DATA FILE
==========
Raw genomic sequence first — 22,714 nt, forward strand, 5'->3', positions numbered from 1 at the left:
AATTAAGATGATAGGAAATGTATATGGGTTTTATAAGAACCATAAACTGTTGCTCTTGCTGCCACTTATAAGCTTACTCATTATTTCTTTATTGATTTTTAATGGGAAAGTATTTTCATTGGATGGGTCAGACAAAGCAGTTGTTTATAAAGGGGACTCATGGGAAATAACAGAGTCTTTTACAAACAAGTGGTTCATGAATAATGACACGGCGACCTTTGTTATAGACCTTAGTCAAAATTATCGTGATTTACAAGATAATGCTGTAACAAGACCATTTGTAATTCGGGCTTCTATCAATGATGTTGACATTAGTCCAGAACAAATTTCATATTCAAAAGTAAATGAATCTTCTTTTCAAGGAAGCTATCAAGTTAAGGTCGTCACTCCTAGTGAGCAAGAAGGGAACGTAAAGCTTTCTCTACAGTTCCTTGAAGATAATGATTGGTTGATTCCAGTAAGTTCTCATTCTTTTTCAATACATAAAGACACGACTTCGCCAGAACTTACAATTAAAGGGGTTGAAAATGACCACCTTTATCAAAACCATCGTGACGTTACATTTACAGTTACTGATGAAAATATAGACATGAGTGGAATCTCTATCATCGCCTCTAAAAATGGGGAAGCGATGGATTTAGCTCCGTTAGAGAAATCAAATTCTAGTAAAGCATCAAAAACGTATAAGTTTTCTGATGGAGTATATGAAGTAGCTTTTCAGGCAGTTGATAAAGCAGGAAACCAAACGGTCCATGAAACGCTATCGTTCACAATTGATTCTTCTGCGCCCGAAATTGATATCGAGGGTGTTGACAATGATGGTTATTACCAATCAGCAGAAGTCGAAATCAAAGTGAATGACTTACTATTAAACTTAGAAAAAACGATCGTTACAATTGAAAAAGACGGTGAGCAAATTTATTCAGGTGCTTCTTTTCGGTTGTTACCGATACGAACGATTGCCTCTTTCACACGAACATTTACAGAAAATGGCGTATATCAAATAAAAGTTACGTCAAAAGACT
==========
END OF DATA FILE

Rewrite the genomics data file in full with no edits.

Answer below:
Raw genomic sequence first — 22,714 nt, forward strand, 5'->3', positions numbered from 1 at the left:
AATTAAGATGATAGGAAATGTATATGGGTTTTATAAGAACCATAAACTGTTGCTCTTGCTGCCACTTATAAGCTTACTCATTATTTCTTTATTGATTTTTAATGGGAAAGTATTTTCATTGGATGGGTCAGACAAAGCAGTTGTTTATAAAGGGGACTCATGGGAAATAACAGAGTCTTTTACAAACAAGTGGTTCATGAATAATGACACGGCGACCTTTGTTATAGACCTTAGTCAAAATTATCGTGATTTACAAGATAATGCTGTAACAAGACCATTTGTAATTCGGGCTTCTATCAATGATGTTGACATTAGTCCAGAACAAATTTCATATTCAAAAGTAAATGAATCTTCTTTTCAAGGAAGCTATCAAGTTAAGGTCGTCACTCCTAGTGAGCAAGAAGGGAACGTAAAGCTTTCTCTACAGTTCCTTGAAGATAATGATTGGTTGATTCCAGTAAGTTCTCATTCTTTTTCAATACATAAAGACACGACTTCGCCAGAACTTACAATTAAAGGGGTTGAAAATGACCACCTTTATCAAAACCATCGTGACGTTACATTTACAGTTACTGATGAAAATATAGACATGAGTGGAATCTCTATCATCGCCTCTAAAAATGGGGAAGCGATGGATTTAGCTCCGTTAGAGAAATCAAATTCTAGTAAAGCATCAAAAACGTATAAGTTTTCTGATGGAGTATATGAAGTAGCTTTTCAGGCAGTTGATAAAGCAGGAAACCAAACGGTCCATGAAACGCTATCGTTCACAATTGATTCTTCTGCGCCCGAAATTGATATCGAGGGTGTTGACAATGATGGTTATTACCAATCAGCAGAAGTCGAAATCAAAGTGAATGACTTACTATTAAACTTAGAAAAAACGATCGTTACAATTGAAAAAGACGGTGAGCAAATTTATTCAGGTGCTTCTTTTCGGTTGTTACCGATACGAACGATTGCCTCTTTCACACGAACATTTACAGAAAATGGCGTATATCAAATAAAAGTTACGTCAAAAGACT